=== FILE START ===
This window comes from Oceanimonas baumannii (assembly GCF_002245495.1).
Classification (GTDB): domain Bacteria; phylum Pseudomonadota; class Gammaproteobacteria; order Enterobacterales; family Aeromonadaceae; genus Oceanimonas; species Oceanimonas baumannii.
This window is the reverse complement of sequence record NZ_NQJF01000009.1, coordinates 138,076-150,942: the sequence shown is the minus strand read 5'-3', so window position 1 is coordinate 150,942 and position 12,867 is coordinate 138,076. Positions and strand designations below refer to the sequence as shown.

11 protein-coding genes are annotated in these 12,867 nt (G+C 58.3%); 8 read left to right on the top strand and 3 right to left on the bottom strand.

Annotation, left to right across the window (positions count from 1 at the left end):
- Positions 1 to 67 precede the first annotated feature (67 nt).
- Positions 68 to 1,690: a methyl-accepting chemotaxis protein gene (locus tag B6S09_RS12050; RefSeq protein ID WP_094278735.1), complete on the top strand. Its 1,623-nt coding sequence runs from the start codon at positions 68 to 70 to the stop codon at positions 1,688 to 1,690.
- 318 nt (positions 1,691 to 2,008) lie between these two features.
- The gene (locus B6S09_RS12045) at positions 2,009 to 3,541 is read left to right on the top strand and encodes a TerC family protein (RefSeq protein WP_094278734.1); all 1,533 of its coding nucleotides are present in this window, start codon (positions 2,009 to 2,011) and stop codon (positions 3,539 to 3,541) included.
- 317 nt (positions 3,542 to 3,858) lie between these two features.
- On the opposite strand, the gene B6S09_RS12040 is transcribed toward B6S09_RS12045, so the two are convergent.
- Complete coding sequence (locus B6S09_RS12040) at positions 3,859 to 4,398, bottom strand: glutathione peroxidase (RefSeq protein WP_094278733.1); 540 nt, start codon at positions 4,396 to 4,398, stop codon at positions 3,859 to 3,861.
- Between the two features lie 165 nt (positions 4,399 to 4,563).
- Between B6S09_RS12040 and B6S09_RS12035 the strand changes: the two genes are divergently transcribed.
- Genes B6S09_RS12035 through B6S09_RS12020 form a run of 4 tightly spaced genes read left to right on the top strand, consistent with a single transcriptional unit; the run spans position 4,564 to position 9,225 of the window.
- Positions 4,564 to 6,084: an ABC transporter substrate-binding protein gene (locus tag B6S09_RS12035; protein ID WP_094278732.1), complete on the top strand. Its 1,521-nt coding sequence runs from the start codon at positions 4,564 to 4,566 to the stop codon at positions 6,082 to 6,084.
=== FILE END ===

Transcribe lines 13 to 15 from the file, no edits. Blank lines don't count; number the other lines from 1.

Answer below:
- Between the two features lie 165 nt (positions 4,399 to 4,563).
- Between B6S09_RS12040 and B6S09_RS12035 the strand changes: the two genes are divergently transcribed.
- Genes B6S09_RS12035 through B6S09_RS12020 form a run of 4 tightly spaced genes read left to right on the top strand, consistent with a single transcriptional unit; the run spans position 4,564 to position 9,225 of the window.